In October of 2019, as Jacob Holm and Eva Rotenberg were thumbing through a paper they’d posted earlier that year, they realized they had been sitting on something big.

For decades computer scientists had been trying to develop a fast algorithm for determining when it’s possible to add edges to a graph so that it remains “planar,” meaning none of its edges cross each other. But the field had been unable to improve on an algorithm published over 20 years prior.

Holm and Rotenberg were surprised to find that their paper contained the insight needed to do a lot better. It “solved one of the major stumbling blocks we had with actually getting a real algorithm,” said Holm, a computer scientist at the University of Copenhagen. “We might have given the whole thing away.”

The two rushed to draft a new paper. They presented it in June of 2020 at the ACM Symposium on Theory of Computing, where they detailed an exponentially better method for checking whether a graph is planar.

“The new algorithm is a remarkable tour de force,” said Giuseppe Italiano, a computer scientist at Luiss University and a co-author of the 1996 paper describing what is now the second-fastest algorithm. “When I co-authored that paper, I didn’t think that this could happen.”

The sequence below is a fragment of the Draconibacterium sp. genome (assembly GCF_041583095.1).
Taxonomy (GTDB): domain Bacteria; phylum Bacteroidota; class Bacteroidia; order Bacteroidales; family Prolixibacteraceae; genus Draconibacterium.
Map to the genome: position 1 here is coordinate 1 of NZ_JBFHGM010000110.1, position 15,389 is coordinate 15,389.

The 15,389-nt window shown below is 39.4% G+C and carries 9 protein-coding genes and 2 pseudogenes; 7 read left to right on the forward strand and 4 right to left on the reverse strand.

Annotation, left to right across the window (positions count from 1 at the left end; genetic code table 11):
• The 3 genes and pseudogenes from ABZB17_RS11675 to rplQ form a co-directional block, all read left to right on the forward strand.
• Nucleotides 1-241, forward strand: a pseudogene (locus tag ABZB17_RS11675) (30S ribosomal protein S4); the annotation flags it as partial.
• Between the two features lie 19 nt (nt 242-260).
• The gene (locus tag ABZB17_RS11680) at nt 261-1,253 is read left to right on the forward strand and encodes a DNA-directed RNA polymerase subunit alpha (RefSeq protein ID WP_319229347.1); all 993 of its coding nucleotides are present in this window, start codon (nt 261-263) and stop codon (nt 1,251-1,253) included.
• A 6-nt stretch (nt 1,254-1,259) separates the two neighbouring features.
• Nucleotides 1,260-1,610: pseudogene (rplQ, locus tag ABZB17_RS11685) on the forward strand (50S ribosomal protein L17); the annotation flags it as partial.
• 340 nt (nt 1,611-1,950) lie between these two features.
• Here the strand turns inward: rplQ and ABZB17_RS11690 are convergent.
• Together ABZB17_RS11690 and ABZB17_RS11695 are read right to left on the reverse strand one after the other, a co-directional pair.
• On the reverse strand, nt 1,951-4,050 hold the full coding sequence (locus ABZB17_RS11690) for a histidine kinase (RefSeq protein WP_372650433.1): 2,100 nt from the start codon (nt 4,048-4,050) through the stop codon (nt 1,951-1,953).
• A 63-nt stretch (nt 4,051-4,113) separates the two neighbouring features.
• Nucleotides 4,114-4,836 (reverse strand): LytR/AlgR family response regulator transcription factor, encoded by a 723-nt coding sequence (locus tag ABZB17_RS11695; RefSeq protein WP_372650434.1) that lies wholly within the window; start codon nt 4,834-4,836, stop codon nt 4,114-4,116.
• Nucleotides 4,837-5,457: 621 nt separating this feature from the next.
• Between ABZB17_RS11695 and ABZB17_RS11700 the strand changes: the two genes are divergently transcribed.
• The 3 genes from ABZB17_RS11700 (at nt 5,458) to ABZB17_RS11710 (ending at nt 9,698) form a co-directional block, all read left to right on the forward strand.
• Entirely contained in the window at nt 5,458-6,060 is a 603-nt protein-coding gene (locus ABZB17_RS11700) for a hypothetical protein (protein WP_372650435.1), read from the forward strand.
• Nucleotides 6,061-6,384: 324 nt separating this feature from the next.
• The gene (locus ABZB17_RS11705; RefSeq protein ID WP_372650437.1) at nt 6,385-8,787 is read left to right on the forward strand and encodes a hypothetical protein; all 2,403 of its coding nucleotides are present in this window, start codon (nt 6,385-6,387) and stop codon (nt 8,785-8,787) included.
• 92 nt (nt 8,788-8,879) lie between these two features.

Graphs are collections of nodes connected by edges. They can be used to represent everything from a social network to road systems to the electrical connections on a circuit board. In circuit boards, if the graph isn’t planar, it means that two wires cross each other and short-circuit.

As early as 1913, planar graphs came up in a brainteaser called the three-utilities problem, published in *The Strand Magazine. *It asked readers to connect three houses to three utilities—water, gas and electricity—without crossing any of the connections. It doesn’t take long to see that it can’t be done.

But it’s not always immediately obvious whether more complicated graphs are planar. And it’s even harder to tell whether a complicated planar graph stays planar when you start adding edges as you might when planning a new stretch of highway.

Computer scientists have been searching for an algorithm that can quickly determine whether you can make the desired change while keeping the graph planar and without checking every single part of the graph when only one small part is affected. The 1996 algorithm required a number of computational steps that was roughly proportional to the square root of the number of nodes in the graph.

“[It’s] much better than just doing it from scratch each time, but it’s not really good,” said Holm.

The new algorithm checks planarity in a number of steps proportional to the cube of the logarithm of the number of nodes in the graph—an exponential improvement. Holm and Rotenberg, a computer scientist at the Technical University of Denmark, achieved the speedup by taking advantage of a special property of planar graphs that they discovered last year.

To understand their method, the first thing to notice is that the same planar graph can be drawn multiple ways. In these different drawings, the connections remain the same, but the edges might be in different positions relative to one another.